On Thursday I was in a rush at the barn, so I did not soak Lily's foot for the first time in I don't know how many weeks, thinking at this point she'd be fine.
On Friday I went to the barn to ride. While grooming and tacking up, I noticed Lily was resting her left hind ALL the time. This worried me. I got on, and she immediately popped her weight off that foot to rest it. Extremely unusual. I warmed her up as usual at a walk. She felt fine, but I noticed some resistance turning to the left. More concern. I asked her to trot, and she pinned her ears going into the transition but obliged. It felt like I was posting on the wrong diagonal. I looked down-I was on the correct diagonal. We changed directions, changed diagonals. That sensation of being off was still there. I immediately brought her to a halt and swung off, grabbed her rope halter and lunge line, slipped on the halter, and had her walk on the lunge. She seemed fine. I asked her to trot. She pinned her ears again when asked for the up transition, but she did it. She was head-bobbing lame at the trot, in both directions. It was the freaking foot acting up.
I was pretty upset. I left a message with my vet's office (since, of course, they were already closed for the weekend), brought her into the barn, untacked her, and soaked her foot. There were no changes in the frog, but she was a lot more sore than she had been previously, and she flinched every time I touched the skin above her heels. I wondered if she was getting ready to blow another abscess? I gave her bute, dried up the foot after her 30 minute soak, plastered her frog and heel with ichthammol, and bandaged her up with duct tape. It was dry outside, so she got turned out with little Willy for the night.
On Saturday, Marianne the trimmer came back to do Bali, and we asked if she could take a look at Lily's foot while she was there. She confirmed that it seemed like there was something inside the foot still, and she gently tried cutting off the part of the frog that's getting ready to slough off. Lily was fine with this, until Marianne put pressure over the original puncture wound. She gave a monumental flinch, which made Marianne jump. She picked up Lily's foot again, and you could see a small spot of yellow skin around the puncture wound. She said it definetely looked like there was something in there, and recommended I have the hoof radiographed, and the leg nerve-blocked so the vet could do some debriding of the wound to see what was going on in there.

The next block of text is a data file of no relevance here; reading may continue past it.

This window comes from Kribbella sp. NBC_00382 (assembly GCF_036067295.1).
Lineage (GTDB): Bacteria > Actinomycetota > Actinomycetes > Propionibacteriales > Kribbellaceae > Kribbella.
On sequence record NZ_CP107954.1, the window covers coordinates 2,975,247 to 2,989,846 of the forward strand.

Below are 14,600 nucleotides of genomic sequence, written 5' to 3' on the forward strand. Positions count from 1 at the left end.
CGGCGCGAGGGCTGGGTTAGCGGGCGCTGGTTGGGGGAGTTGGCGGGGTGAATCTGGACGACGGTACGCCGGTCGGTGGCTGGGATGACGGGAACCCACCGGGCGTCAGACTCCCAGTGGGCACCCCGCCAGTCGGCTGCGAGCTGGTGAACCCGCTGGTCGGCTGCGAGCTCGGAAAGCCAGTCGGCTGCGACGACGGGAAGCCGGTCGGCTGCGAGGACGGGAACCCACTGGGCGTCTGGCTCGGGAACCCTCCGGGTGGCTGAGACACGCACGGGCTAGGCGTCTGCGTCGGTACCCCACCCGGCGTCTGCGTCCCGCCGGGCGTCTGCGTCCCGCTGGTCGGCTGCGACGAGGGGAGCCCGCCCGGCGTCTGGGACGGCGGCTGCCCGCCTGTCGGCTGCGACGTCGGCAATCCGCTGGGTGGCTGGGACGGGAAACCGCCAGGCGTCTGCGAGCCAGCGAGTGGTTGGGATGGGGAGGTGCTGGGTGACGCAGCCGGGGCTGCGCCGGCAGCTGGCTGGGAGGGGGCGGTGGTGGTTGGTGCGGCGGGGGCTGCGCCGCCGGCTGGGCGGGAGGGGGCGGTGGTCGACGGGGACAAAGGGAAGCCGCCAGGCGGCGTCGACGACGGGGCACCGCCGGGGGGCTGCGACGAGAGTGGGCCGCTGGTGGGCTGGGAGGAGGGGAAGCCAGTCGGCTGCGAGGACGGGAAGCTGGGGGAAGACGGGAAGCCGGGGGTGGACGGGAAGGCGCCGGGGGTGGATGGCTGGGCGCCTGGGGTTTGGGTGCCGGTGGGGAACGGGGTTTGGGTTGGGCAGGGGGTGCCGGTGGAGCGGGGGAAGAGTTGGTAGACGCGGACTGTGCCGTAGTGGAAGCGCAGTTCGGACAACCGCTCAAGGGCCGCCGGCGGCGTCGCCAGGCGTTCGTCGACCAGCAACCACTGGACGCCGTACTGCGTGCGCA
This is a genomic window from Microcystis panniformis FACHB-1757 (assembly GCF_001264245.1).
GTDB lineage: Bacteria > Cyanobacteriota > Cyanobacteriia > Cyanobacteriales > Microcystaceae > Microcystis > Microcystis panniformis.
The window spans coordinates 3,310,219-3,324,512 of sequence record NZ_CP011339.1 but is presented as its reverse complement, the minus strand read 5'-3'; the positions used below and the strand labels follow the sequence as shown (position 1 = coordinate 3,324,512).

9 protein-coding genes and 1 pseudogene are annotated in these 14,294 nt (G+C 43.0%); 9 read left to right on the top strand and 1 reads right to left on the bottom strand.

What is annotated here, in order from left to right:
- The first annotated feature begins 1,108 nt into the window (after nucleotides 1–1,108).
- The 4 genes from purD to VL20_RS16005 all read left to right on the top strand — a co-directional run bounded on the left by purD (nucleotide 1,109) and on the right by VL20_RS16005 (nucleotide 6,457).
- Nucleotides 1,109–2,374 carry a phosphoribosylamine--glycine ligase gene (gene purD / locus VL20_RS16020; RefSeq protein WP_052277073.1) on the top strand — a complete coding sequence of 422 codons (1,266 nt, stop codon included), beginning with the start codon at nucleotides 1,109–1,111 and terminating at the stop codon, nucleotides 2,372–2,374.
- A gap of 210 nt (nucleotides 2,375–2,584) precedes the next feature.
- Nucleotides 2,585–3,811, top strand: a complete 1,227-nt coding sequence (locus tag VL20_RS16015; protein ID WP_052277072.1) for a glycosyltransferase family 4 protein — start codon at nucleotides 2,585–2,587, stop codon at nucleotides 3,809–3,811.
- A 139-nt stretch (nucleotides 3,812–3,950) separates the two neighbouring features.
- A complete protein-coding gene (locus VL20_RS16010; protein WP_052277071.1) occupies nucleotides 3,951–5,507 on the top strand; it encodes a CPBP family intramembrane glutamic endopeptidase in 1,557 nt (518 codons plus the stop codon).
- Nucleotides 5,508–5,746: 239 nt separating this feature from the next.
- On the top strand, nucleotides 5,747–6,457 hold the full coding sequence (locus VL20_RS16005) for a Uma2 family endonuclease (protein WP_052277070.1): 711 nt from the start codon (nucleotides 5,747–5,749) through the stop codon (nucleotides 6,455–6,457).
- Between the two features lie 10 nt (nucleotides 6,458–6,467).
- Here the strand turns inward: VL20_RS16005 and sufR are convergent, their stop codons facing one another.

I soaked the foot immediately after, and while getting ready to bandage it, I noticed something different about the puncture wound. I could see something in the hole, which Marianne had opened up. I inspected it, and it was a piece of wood! I gently pulled it out, and felt it come out in one piece. It fit in the hole perfectly, and was about 1/4" wide x 1/2" long. So this is what had been causing the problem all along. Of course, this could have been a piece of wood that wormed itself into a pre-existing hole, but I highly doubted it, as the skin fit perfectly around it-I really think she'd had a piece of wood stuck in her foot that had finally worked its way to the surface.
On Sunday, I repeated the soaks and the bandaging. I had her trot a bit on the lunge just to check her comfort level, and she seemed to be a lot less ouchy. Still a little sore, but not head bobbing anymore.
On Monday morning, I called my vet and made an appointment for x-rays for Tuesday at noon. It poured in the afternoon Monday, so I didn't even get to lunge Lily. I repeated the soaking and the bandaging.
Today, Tuesday, Dr. G came out. Marianne had wanted to be present for the appointment, and I encouraged it because I wanted the support. Dr. G can be conservative, which is what I like about him-some vets go balls-to-the-wall over little things and will charge an arm and a leg for something that didn't require such an aggressive treatment. Dr. G will protect your wallet, and he will explain why. He will spend your money only if he sees it absolutely necessary, but he usually has great success with more conservative approaches, as long as the horse's caregivers are compliant and follow his instructions to a T.